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Fast-rising Jett Williams has his next big Mets goal in mind

BINGHAMTON — Jett Williams has learned it is helpful to jot down his goals before conquering them.

The ritual began before his first year of Rockwall-Heath High School in Texas, when his father suggested he create a goal board.

Williams listed 10 goals for his freshman season and hung the board on his wall so he could go to sleep and wake up with his dreams in view.

By the year’s end, each was checked off.

“It’s usually not going to happen like that,” his father told him, perhaps incorrectly.

As his high school career wound down, Williams logged that he wanted to become a first-round draft pick — which was accomplished, too, when the Mets selected him No. 14 overall last year.

Before his first full professional season, he wrote on the board that he wanted to finish the season at Double-A Binghamton — with whom Williams suited up Monday night for Game 1 of the Eastern League Championship Series.

Jett Williams of the Brooklyn Cyclones at bat in a game against the Greenville Drive.

The Mets named Williams their Player of the Year after the teenager made short work of Low-A St. Lucie, High-A Brooklyn and has touched Binghamton, having debuted Sept. 12, before he can legally touch an alcoholic drink.

He is the first Mets position player drafted out of high school to reach Double-A the next season since Gregg Jefferies in 1986.

“His production was probably about as good as he could have envisioned and as we could have envisioned,” general manager Billy Eppler said over the phone.

The organization’s No. 3 prospect, according to MLB Pipeline, is their fastest riser.

He is 19, one year removed from high school and two calls away from the major leagues.

Williams already knows the first goal for his board when he constructs it this offseason: reach the major leagues in 2024.

Jett Williams hopes to reach the major leagues in the new year as the big goal of his successful young career.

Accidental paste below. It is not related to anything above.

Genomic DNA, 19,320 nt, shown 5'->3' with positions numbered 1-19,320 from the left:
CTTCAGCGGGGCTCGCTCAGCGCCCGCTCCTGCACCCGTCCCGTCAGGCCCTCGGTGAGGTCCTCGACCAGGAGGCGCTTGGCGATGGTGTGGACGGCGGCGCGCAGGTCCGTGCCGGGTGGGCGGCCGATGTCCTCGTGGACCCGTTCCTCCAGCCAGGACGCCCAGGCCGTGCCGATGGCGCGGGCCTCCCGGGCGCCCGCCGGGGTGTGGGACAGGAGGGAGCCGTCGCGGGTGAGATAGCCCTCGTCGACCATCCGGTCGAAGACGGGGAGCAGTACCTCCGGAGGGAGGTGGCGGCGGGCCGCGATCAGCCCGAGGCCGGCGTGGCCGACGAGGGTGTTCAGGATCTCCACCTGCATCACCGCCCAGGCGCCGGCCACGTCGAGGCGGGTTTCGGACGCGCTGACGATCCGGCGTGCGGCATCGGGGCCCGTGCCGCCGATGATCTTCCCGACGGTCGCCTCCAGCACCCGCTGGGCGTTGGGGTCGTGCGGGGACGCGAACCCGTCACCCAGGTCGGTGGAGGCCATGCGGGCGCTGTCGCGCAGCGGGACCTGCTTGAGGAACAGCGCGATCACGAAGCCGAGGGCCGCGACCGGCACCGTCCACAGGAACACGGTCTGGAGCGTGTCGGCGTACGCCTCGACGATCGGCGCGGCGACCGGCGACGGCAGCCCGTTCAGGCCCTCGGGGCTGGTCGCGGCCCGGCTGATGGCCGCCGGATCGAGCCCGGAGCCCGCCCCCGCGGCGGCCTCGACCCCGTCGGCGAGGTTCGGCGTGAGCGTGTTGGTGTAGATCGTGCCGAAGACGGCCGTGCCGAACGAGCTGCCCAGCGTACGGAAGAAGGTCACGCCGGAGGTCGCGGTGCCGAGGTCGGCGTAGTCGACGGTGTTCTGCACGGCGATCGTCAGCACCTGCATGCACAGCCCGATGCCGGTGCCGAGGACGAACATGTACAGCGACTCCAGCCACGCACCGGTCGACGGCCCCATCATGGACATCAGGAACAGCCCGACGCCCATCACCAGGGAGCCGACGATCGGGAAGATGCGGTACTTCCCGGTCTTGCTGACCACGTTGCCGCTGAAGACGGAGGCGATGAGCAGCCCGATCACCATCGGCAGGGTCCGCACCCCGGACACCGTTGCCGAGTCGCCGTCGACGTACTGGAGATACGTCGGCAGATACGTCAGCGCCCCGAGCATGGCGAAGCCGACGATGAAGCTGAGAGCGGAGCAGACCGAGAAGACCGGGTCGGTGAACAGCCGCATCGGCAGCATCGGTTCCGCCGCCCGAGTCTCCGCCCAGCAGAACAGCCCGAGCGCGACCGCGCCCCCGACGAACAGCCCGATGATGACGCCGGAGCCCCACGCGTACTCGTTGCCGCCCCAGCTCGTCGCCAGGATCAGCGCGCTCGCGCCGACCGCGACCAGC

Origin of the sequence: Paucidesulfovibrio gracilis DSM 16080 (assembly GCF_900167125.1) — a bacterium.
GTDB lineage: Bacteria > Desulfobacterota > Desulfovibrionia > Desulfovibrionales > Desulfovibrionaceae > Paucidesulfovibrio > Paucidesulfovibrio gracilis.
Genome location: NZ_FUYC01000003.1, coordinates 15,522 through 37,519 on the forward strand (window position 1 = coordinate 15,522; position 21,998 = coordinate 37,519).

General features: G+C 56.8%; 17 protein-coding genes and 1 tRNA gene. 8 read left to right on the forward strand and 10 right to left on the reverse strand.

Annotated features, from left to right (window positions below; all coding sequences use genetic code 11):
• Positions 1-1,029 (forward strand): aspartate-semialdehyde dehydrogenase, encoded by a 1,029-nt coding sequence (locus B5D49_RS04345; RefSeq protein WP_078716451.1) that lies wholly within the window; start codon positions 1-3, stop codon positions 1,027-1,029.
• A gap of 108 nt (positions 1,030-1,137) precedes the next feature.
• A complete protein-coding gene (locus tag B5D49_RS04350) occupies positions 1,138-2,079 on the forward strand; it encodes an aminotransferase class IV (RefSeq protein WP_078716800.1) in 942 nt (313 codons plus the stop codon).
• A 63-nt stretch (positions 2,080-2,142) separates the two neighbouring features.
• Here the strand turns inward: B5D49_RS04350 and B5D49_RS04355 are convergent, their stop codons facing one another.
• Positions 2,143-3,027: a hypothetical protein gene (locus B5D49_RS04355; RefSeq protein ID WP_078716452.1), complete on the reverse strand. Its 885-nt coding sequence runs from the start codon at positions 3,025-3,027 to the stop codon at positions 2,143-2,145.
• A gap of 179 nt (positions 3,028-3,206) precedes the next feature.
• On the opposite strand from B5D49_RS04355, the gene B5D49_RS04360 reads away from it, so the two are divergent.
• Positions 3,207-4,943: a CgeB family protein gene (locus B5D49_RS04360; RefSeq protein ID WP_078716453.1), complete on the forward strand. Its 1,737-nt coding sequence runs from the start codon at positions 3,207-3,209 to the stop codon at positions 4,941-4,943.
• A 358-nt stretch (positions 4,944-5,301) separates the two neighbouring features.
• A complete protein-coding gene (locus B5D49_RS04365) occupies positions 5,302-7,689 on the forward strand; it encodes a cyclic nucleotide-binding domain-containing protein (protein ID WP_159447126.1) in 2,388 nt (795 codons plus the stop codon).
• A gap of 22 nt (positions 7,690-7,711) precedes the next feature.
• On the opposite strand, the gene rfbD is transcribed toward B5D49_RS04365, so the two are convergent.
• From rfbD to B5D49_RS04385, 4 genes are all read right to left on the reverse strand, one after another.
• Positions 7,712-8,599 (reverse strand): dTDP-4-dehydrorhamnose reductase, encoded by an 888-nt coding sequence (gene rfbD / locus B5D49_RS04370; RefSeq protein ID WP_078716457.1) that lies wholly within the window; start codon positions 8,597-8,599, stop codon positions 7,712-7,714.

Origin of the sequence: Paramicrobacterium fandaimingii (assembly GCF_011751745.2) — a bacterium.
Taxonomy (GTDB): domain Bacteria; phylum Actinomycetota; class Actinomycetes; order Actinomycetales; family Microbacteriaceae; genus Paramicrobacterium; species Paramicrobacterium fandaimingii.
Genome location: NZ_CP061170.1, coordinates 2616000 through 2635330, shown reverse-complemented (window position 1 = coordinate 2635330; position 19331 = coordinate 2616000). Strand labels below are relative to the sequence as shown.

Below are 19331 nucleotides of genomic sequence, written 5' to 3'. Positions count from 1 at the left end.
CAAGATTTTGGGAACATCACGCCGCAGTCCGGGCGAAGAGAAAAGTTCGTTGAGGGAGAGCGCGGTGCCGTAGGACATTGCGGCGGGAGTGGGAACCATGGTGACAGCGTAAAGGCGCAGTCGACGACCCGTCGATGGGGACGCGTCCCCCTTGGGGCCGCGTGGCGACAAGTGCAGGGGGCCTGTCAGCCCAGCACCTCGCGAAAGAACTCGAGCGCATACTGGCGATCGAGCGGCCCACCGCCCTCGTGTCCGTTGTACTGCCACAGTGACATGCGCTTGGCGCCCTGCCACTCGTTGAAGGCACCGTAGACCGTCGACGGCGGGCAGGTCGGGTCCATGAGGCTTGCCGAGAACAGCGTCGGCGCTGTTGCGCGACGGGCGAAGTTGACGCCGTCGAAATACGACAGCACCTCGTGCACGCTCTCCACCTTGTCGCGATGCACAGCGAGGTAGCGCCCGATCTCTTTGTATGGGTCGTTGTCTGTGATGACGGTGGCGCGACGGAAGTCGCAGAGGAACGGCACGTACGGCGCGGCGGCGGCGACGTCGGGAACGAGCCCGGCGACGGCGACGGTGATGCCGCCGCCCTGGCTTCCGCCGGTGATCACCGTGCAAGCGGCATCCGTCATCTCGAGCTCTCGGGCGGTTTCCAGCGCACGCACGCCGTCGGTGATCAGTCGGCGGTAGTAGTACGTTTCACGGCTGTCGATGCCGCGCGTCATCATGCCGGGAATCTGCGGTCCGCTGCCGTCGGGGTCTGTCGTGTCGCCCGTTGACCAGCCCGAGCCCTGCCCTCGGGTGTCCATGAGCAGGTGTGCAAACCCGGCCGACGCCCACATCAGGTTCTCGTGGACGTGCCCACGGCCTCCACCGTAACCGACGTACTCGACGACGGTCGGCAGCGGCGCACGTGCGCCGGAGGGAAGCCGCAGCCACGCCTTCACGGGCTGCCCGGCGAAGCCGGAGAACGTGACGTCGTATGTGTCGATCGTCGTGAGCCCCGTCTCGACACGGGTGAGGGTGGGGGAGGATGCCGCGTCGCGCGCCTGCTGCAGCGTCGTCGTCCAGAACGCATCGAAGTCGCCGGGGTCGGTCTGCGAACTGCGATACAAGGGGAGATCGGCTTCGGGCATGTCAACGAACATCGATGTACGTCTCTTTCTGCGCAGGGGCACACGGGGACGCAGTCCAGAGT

Diamond Images/Getty Images

“I feel like it’ll be my No. 1 goal next year,” Williams said this week from Binghamton’s Mirabito Stadium. “Be a September call-up, if not earlier. I’m not really focusing on that too much. Obviously, you wake up every day, seeing that as a goal — I feel like every time I see that, it’s the reason I come to the field, work hard every day. Trying to check that goal off.”

The work so far has been paying off.

The teenager’s first taste of full-season, regular-season ball ended with an .876 OPS with 13 home runs, 45 steals and nearly as many walks (104) as strikeouts (118).

Only one player in all of minor league baseball (Detroit’s Justyn-Henry Malloy) drew more walks this year, and Malloy is four years older than Williams.

The 5-foot-6, top-of-the-lineup sparkplug has played bigger than his height and older than his age, with a disciplined approach and a good knowledge of the strike zone.

“I feel like I’ve had a really good season. Been through a lot of ups and downs,” said Williams, who struggled initially with St. Lucie as he tinkered with his leg kick, then took off beginning in June. “I never really freaked out, I would say, when not hitting at Low-A. … I didn’t really let that affect me.

“But this year’s gone pretty well. Just how I am, I feel like I could have done a lot better if I didn’t have the slow start. But sometimes I think you’ve got to fail in order to succeed.”

Williams is a natural shortstop with enough athleticism to move around, which will be important for an organization that has Francisco Lindor signed through 2031.

Jett Williams #4 of the New York Mets in the field during a minor league game spring training game
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The Mets have begun testing Williams’ defensive versatility earlier than they had with Ronny Mauricio, who is trying to prove he can move around the infield and outfield in the majors.

At Double-A, Williams has bounced between shortstop and center field, where his speed plays.

Williams said he can also play second, having spent some time at the spot in high school.

In underlining his athleticism, his Brooklyn manager, Chris Newell, joked Williams could play catcher if asked.

“He’s a quick-twitch athlete who can play in the middle [of the field] and stay in the middle,” Eppler said of Williams, who idolized Mookie Betts growing up and hopes to become as defensively flexible.

Williams acknowledged that he and his teammates, who are competing for a minor league championship, represent the “next wave” of hopes for the Mets.

With Williams, infielder Luisangel Acuña, outfielder Drew Gilbert and catcher Kevin Parada, Binghamton contains four of the organization’s top five prospects.

They hope to move fast. Williams has been moving just as quickly as he envisioned.

“Can’t knock finishing in Double-A as a 19-year-old,” Williams said. “Just continue to get better each and every day. Go into the offseason with this little taste of Double-A so I know what to work on and go from there.”